I saw The Force Awakens today. It was good. It was a Star Wars movie. In ways that episodes I-III weren’t, this was a Star Wars movie. If you haven’t seen it yet, don’t read this. I’m going to talk in detail about the many things I really liked, and the couple of things that bugged me a little bit.

Things I liked

1. Rey

In the role of desert-planet orphan with untapped ability in the force who comes across a droid with information vital to the resistance, Rey is pretty great.

There’s obviously a lot of A New Hope Luke in her to start. But then there’s the fact that she’s a girl, which draws Leia comparisons. And let’s not forget that Han thinks about offering her a job, before she seems to become the captain of the Falcon for good there at the end.

But the thing I liked about her the most is this, “I know how to run without you holding my hand.”

I’ve only seen it once, so I might have slightly botched the wording, but she actively stands on her own two feet and fights back against everything on her own. She doesn’t need rescuing, even when Han and Finn come to rescue her, she’s pretty much taken care of it on her own.

To say nothing of how great Daisy Ridley is in this role.

2. Everything About Han Solo

Harrison Ford has talked repeatedly how he’s tried to convince George Lucas to kill off Han Solo in Return of the Jedi. But Han’s death at the hands of his son, and everything about his life that we learned about in this movie makes me so glad he didn’t get his way 30+ years ago.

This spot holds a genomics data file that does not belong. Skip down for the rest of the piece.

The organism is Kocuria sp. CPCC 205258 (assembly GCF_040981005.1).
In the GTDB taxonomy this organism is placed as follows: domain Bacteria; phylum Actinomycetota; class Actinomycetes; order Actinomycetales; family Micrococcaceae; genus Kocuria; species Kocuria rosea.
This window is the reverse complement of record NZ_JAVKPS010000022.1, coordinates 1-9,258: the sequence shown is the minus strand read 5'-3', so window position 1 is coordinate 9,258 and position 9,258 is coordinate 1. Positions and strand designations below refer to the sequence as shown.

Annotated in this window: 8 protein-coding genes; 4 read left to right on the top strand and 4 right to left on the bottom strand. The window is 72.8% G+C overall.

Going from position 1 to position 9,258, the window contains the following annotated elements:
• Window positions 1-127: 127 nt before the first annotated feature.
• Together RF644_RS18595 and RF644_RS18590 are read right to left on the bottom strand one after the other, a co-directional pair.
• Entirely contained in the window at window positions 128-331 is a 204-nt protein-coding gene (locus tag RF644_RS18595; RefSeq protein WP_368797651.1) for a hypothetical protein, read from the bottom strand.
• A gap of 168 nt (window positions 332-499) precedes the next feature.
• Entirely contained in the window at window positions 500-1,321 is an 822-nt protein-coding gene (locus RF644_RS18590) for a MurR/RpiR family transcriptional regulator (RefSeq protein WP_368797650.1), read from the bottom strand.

Upon losing their son to the dark side, Han and Leia drifted apart, pulled back to the things they do best; her running an armed militia, him getting in over his head in terrible business transactions that result in people trying to kill him.

But, when pulled back into the action again, he and Chewy return to their roles of heroes. And not reluctant heroes this time. Han has become the voice of belief, telling Finn and Rey that everything they’ve heard about the force is true, and reminding Leia that there’s always a way to blow up large planet-killing space stations before leading the team to destroy the thing that will prevent the weapon from firing and blow it all up.

Han’s role was not just to show up, wink at us, wait for the applause, and then exit stage left. He was central to the story and was very much the bridge between old and new that J.J. tried to make Spock in the Star Trek reboot. I liked the Spock stuff. I loved this.

3. Relationships

One of the biggest issues in the prequels is how many times we were told that Obi Wan and Anakin were such great friends. It just never felt true. And it was because we were told and not shown.

We saw Poe and Finn build a friendship under fire. We saw the saw thing with Finn and Rey. These people grew to like, trust, and love one another. In front of our faces. Not off camera somewhere else.

4. Simplicity

I’ve recently rewatched the previous movies (not Phantom Menace) and one of the things that made IV-VI work in ways that I-III don’t is that, you couldn’t explain the plot of I-III to people in under four paragraphs.

Here’s the plot of this one. Luke Skywalker has disappeared and everyone wants to find him.